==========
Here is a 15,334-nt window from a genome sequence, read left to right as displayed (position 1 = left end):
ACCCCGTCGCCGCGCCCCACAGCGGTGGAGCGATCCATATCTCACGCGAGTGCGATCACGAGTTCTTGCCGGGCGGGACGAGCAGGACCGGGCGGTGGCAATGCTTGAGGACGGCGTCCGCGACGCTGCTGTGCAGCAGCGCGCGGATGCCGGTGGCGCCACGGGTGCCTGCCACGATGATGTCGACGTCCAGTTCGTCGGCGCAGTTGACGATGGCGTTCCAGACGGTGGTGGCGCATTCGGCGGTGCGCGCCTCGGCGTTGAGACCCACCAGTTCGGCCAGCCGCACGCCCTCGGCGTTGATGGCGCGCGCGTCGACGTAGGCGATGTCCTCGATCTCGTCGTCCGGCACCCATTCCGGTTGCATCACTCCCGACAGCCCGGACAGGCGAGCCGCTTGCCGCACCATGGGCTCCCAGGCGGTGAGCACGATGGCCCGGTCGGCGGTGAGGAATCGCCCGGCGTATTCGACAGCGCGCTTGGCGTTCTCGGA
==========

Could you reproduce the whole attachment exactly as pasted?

Here is a 15,334-nt window from a genome sequence, read left to right as displayed (position 1 = left end):
ACCCCGTCGCCGCGCCCCACAGCGGTGGAGCGATCCATATCTCACGCGAGTGCGATCACGAGTTCTTGCCGGGCGGGACGAGCAGGACCGGGCGGTGGCAATGCTTGAGGACGGCGTCCGCGACGCTGCTGTGCAGCAGCGCGCGGATGCCGGTGGCGCCACGGGTGCCTGCCACGATGATGTCGACGTCCAGTTCGTCGGCGCAGTTGACGATGGCGTTCCAGACGGTGGTGGCGCATTCGGCGGTGCGCGCCTCGGCGTTGAGACCCACCAGTTCGGCCAGCCGCACGCCCTCGGCGTTGATGGCGCGCGCGTCGACGTAGGCGATGTCCTCGATCTCGTCGTCCGGCACCCATTCCGGTTGCATCACTCCCGACAGCCCGGACAGGCGAGCCGCTTGCCGCACCATGGGCTCCCAGGCGGTGAGCACGATGGCCCGGTCGGCGGTGAGGAATCGCCCGGCGTATTCGACAGCGCGCTTGGCGTTCTCGGA